Symptoms of Anxiety

Symptoms of Anxiety vary from person to person, but the common symptoms include extreme fear, physical feelings of stress (i.e., heart racing, shallow breathing, muscle tension) and dread of something terrible occurring.

Other symptoms may include:

  • Sensations of panic, fear, and nervousness
     
  • Intrusive, obsessive thoughts
     
  • Repeated thoughts or "flashbacks" of traumatic events
     
  • Disrupted sleep and nightmares
     
  • Repetitive behaviors such as checking door locks and washing hands
     
  • Sweating that is not due to heat
     
  • Feelings of tingling or numbness in hands and feet
     
  • Shallow and short breathing, hyperventilation
     
  • Rapid heart rate and/or chest pain
     
  • Irritability, agitation and difficulty remaining calm
     
  • Dizzy feelings and nausea
     
  • Mouth dryness
     

The major categories of Anxiety Disorders:

  • Generalized Anxiety Disorder (GAD)
    This involves a pattern of frequent anxious feelings or and worry over regular daily activities or life events. Sufferers can experience severe feelings of worry and tention even over minor concerns. GAD can leave a person with a sense of constant dread with no obvious or tangible issue at hand. It can undermine their ability to focus on day-to-day matters as they may use considerable energy anticipating disaster. Chronic anxious feelings can result in physical discomfort, fatigue and diminished health as stress takes it toll on the physical body as well.
     
  • Obsessive-Compulsive Disorder (OCD)
    Excessive, unwanted thoughts or obsessions accompanied by compulsive behaviors aimed at reducing anxiety typify OCD. Even when the sufferers recognize these thoughts and compulsions as irrational they are often unable to stop them from occurring or for performing anxiety reducing rituals. When thoughts about stepping on cracks, organizing our furniture or plates into precise patterns or turning off the oven become excessive it is time to seek out a professional evaluation to determine what the source is and how to manage these symptoms.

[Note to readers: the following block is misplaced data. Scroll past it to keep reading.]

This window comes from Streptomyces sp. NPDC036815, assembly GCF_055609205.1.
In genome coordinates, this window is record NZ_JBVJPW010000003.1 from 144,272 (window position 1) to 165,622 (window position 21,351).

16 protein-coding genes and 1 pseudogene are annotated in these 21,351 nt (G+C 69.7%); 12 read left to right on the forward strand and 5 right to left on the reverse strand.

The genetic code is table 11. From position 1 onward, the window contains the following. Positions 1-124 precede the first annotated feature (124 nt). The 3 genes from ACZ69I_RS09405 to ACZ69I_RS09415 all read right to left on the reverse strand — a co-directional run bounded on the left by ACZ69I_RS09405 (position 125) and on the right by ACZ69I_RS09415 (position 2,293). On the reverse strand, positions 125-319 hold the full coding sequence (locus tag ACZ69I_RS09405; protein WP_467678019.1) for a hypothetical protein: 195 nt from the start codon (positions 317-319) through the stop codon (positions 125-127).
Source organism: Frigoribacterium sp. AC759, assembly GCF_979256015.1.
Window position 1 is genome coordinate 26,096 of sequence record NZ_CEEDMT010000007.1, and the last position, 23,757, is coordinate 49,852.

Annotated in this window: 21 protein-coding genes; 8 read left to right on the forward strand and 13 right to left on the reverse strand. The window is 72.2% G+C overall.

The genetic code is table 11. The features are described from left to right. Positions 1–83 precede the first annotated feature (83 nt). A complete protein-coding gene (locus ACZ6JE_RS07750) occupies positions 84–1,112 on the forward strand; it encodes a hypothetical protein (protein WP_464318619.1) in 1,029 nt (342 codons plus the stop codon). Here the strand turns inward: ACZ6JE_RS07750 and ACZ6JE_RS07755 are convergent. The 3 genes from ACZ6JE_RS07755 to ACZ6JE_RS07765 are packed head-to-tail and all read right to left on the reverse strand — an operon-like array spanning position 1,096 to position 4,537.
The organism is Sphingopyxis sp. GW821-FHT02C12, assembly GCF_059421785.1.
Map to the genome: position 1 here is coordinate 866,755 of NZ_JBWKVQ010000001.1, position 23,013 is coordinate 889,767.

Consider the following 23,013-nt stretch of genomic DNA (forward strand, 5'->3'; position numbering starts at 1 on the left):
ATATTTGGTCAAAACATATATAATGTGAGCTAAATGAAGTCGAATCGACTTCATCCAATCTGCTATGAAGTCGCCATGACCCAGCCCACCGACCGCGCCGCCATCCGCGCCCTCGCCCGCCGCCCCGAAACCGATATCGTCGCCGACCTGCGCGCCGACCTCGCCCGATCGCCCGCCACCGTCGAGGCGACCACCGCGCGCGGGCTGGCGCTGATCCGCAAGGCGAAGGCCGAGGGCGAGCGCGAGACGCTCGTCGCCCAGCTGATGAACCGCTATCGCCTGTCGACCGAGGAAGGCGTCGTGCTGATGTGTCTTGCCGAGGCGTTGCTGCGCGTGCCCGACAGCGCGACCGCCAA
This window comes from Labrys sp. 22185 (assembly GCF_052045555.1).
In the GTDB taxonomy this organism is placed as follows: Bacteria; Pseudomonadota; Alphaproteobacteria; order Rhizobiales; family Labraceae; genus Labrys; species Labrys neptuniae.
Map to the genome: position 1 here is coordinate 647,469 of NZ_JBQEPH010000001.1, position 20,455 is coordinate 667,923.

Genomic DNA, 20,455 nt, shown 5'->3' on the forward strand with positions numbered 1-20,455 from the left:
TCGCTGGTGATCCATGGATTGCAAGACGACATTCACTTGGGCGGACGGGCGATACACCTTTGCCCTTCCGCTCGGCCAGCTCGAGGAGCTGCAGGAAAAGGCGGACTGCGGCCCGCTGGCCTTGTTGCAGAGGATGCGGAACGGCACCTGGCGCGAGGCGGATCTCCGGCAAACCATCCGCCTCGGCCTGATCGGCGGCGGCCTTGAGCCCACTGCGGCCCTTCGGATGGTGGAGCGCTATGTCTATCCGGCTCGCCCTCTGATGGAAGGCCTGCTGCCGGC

• Panic Disorder
    A Panic Attack can leave the individual experiencing extreme physical symptoms such as chest pain, rapid heart rate, shortness of breath, severe sweating and the fear of dying. It is not unusual for an individual experiencing their first Panic Attack to seek physical care in an emergency department only to learn that there is no physical evidence of a heart attack or other cardiac event. Often sufferers fear that they will experience another event and begin to control their behaviors to avoid any stressful circumstances or events. Individuals can feel unable to engage in work, studies or any unique circumstances or people resulting in a very restricted life.  Panic is very responsive to appropriate treatment. Clinicians skilled in trauma therapy are often quite competent in addressing symptoms of panic disorder. The Therapists at TraumaLine1 may be ready to assist you in managing your symptoms of Panic.
     
  • Post-Traumatic Stress Disorder (PTSD)
    Occurs as a result of exposure to an event that leaves the individual feeling that they were at risk of serious injury, illness, or death (or the injury, illness or death of a loved one or known associate). After exposure to a life-threatening incident there is a period of adjustment in which the person may feel extreme feelings of stress but these feelings to not last long than one month. In these cases they may find that their symptoms fully resolve.  Unfortunately, this is not always the case and those who suffer with PTSD may experience an event that results in severe symptoms of anxiety over a long period of time.  For more information see the FAQ sections on Trauma.
     
  • Social Anxiety Disorder (SAD)